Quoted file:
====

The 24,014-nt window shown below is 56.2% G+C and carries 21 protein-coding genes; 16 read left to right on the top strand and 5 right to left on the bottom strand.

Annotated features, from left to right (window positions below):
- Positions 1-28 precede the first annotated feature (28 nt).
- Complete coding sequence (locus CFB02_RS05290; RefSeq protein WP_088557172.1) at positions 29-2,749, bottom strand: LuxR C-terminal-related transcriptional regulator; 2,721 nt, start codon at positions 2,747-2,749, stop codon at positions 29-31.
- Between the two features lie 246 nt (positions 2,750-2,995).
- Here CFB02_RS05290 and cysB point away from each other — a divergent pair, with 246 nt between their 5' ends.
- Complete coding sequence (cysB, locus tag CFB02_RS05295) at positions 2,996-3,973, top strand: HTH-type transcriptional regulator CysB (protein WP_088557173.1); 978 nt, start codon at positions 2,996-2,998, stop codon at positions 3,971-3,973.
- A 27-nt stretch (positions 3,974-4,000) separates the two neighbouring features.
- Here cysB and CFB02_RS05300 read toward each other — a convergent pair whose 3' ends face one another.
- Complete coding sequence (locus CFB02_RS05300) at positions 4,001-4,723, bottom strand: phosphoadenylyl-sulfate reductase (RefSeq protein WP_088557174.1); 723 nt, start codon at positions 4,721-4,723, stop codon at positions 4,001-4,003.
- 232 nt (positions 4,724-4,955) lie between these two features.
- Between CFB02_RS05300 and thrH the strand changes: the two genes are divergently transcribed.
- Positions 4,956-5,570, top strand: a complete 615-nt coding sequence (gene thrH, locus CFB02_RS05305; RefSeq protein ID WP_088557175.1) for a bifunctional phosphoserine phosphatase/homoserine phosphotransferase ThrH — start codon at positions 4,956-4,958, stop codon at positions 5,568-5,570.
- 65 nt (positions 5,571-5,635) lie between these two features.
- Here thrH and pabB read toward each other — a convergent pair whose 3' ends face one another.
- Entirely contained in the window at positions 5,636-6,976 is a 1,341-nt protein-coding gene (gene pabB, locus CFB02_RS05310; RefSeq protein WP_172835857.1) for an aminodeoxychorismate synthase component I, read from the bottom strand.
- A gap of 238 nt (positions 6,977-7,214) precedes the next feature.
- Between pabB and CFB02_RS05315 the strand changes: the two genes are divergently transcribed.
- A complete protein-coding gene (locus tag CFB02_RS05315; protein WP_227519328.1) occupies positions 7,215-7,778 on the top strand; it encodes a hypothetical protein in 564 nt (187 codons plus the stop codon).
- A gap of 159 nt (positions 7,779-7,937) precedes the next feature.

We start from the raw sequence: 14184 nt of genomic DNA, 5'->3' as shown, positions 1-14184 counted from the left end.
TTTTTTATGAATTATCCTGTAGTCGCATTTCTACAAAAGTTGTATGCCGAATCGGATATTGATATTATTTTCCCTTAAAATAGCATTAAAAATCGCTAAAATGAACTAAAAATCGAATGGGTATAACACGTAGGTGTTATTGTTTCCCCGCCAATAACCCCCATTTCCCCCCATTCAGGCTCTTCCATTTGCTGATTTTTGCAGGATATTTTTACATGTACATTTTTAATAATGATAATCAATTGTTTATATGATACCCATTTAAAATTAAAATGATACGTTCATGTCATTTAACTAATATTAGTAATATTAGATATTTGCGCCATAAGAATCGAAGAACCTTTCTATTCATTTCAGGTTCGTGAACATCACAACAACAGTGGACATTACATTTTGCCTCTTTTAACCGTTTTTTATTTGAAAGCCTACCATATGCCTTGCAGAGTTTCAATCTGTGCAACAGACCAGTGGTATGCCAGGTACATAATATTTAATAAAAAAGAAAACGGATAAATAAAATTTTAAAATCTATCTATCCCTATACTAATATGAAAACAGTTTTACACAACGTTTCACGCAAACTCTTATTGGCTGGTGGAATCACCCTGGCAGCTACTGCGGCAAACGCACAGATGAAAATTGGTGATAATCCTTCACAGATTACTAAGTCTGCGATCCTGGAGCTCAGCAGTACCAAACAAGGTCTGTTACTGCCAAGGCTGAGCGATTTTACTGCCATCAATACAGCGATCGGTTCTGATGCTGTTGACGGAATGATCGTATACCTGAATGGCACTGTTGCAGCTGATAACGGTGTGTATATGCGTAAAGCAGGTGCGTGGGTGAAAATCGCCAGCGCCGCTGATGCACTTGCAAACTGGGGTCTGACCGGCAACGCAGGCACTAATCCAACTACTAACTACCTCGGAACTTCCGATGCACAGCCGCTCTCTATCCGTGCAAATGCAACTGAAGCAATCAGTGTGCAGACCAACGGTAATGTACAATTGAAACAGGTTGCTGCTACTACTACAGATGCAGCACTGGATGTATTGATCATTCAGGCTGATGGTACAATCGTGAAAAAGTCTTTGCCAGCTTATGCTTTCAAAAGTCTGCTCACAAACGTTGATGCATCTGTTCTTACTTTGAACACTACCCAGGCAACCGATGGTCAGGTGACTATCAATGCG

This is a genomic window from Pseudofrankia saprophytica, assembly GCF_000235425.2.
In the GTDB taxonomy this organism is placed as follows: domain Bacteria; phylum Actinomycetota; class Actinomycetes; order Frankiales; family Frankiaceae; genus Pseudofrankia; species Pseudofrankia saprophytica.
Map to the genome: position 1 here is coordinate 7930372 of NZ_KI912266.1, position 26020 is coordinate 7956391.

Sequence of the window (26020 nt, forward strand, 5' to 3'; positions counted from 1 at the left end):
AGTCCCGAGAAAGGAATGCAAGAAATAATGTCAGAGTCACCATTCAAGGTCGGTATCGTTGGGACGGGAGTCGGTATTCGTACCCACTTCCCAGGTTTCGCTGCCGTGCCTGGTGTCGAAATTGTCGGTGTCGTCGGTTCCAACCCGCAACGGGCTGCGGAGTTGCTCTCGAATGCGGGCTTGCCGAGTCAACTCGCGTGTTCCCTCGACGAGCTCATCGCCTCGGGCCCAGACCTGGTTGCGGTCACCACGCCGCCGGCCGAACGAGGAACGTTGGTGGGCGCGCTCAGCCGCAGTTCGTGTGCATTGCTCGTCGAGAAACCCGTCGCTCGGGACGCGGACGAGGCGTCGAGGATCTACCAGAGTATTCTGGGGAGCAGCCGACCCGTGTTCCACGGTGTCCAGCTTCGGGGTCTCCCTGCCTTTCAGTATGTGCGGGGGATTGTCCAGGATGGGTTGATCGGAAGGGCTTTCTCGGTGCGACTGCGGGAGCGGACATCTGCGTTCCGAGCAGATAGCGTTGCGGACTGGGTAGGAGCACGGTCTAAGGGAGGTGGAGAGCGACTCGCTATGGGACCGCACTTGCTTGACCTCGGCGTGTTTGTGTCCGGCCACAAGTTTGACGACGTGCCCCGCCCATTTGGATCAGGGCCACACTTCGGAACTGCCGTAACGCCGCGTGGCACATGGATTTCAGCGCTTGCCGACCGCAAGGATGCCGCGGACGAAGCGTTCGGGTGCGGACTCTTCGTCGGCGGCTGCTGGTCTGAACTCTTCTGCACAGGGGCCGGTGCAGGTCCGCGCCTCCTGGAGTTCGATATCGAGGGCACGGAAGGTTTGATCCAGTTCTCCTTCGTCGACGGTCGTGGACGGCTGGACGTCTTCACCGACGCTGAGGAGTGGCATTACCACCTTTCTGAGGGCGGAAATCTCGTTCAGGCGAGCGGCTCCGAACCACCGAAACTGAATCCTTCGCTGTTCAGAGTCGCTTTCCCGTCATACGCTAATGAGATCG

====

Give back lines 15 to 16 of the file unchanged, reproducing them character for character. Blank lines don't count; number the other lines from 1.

- Here thrH and pabB read toward each other — a convergent pair whose 3' ends face one another.
- Entirely contained in the window at positions 5,636-6,976 is a 1,341-nt protein-coding gene (gene pabB, locus CFB02_RS05310; RefSeq protein WP_172835857.1) for an aminodeoxychorismate synthase component I, read from the bottom strand.